You know that sinking feeling you get in your stomach when you receive a hefty bill you weren’t expecting? That is what some content delivery network (CDN) customers experience when they get slammed with bandwidth fees without warning. To avoid that sinking feeling, it’s important to understand how bandwidth fees work. It’s critical to know precisely what you are paying for and how you use the cloud service before you get hit with an eye-popping bill you can’t pay.
A content delivery network is an excellent way to speed up your website and improve performance and SEO, but not all vendors are created equal. Some charge more for data transfer than others. As the leading specialized cloud storage provider, we have developed partnerships with many top CDN providers, giving us the advantage of fully understanding how their services work and what they charge.
So, let’s talk about bandwidth fees and how they work to help you decide which CDN provider is right for you.
What Are CDN Bandwidth Fees?
Most CDN cloud services work like this: You can configure the CDN to pull data from one or more origins (such as a Backblaze B2 Cloud Storage Bucket) for free or for a flat fee, and then you’re charged fees for usage, namely when data is transferred when a user requests it. These are known as bandwidth, download, or data transfer fees. (We’ll use these terms somewhat interchangeably.) Typically, storage providers also charge egress fees when data is called up by a CDN.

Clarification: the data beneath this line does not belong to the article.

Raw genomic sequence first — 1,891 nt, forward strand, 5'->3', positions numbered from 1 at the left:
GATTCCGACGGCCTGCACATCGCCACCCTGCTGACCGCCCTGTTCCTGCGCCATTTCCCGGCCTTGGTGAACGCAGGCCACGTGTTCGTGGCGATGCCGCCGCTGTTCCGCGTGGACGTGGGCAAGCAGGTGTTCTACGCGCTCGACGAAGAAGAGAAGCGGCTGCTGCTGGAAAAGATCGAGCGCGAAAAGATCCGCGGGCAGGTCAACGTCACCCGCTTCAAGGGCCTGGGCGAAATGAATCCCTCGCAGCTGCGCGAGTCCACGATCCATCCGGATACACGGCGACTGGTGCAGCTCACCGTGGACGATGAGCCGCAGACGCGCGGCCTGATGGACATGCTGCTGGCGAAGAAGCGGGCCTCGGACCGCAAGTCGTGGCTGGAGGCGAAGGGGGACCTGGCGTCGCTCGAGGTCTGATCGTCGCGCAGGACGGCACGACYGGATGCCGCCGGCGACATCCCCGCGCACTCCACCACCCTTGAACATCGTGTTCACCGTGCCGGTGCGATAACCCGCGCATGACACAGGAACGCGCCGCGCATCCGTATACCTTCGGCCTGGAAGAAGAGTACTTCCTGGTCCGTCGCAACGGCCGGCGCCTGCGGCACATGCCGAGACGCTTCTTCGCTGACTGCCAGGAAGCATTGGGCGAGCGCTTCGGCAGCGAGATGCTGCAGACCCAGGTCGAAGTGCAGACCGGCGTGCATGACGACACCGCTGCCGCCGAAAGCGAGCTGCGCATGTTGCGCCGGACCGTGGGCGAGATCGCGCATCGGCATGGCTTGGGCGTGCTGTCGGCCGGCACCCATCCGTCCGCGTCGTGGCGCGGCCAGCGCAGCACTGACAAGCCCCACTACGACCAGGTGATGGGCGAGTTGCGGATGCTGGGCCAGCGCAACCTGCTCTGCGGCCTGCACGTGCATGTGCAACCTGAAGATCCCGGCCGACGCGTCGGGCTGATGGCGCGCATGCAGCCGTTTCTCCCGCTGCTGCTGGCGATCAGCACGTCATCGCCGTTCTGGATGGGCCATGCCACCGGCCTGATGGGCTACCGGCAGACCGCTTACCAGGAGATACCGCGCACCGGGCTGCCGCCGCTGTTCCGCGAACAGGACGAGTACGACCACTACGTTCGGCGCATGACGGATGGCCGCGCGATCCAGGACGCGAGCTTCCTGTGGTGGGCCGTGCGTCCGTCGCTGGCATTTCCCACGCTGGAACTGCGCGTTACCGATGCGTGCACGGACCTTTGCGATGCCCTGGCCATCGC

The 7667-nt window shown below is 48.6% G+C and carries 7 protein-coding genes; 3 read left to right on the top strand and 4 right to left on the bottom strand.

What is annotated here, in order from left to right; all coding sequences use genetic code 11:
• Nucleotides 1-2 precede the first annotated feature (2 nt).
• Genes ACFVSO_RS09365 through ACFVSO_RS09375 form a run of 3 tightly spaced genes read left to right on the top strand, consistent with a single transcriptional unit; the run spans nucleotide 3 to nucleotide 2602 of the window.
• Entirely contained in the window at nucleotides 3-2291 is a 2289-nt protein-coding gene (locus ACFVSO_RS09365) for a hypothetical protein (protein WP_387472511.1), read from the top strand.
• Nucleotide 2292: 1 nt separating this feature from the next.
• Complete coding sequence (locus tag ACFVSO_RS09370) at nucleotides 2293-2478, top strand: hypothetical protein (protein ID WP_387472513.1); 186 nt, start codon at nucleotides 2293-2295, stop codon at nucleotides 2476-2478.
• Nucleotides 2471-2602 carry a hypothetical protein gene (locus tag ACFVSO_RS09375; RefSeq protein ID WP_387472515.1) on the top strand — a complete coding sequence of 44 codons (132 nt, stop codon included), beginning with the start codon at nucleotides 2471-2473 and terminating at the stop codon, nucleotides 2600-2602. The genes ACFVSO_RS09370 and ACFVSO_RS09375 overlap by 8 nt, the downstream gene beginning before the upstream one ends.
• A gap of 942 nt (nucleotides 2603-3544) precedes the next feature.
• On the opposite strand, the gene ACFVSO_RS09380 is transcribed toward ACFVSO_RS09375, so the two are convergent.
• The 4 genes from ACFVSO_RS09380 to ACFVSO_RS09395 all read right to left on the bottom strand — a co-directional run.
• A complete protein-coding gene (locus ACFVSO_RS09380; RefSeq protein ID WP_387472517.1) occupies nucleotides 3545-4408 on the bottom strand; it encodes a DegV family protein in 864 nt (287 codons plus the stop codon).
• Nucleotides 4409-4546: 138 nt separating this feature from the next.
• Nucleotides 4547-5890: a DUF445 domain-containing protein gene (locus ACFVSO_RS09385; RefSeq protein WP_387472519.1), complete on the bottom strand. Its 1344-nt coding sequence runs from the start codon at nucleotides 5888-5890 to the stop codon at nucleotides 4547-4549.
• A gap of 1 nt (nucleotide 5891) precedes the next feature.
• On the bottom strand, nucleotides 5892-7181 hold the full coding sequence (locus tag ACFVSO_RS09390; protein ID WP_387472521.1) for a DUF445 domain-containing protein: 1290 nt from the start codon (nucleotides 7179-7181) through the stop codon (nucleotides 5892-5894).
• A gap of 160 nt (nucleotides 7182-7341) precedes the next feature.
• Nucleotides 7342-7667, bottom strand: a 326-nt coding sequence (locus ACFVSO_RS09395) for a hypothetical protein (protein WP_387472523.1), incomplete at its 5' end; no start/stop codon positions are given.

The fees aren’t a problem in and of themselves, but if you don’t have a good understanding of them, successes you should be celebrating can be counterbalanced by overhead. For example, let’s say you’re a small game-sharing platform, and one of your games goes viral. Bandwidth and egress fees can add up quickly in a case like this. CDN providers charge in arrears, meaning they wait to see how much of the data was accessed each month, and then they apply their fees.
Thus, monitoring and managing data transfer fees can be incredibly challenging. Although some services offer a calculation tool, you could still receive a shock bill at the end of the month. It’s important to know exactly how these fees work so you can plan your workflows better and strategically position your content where it will be the most efficient.
How Do CDN Bandwidth Fees Work?
Data transfer occurs when data leaves the network. An example might be when your application server serves an HTML page to the browser or your cloud object store serves an image, in each case via the CDN. Another example is when your data is moved to a different regional server within the CDN to be more efficiently accessed by users close to it.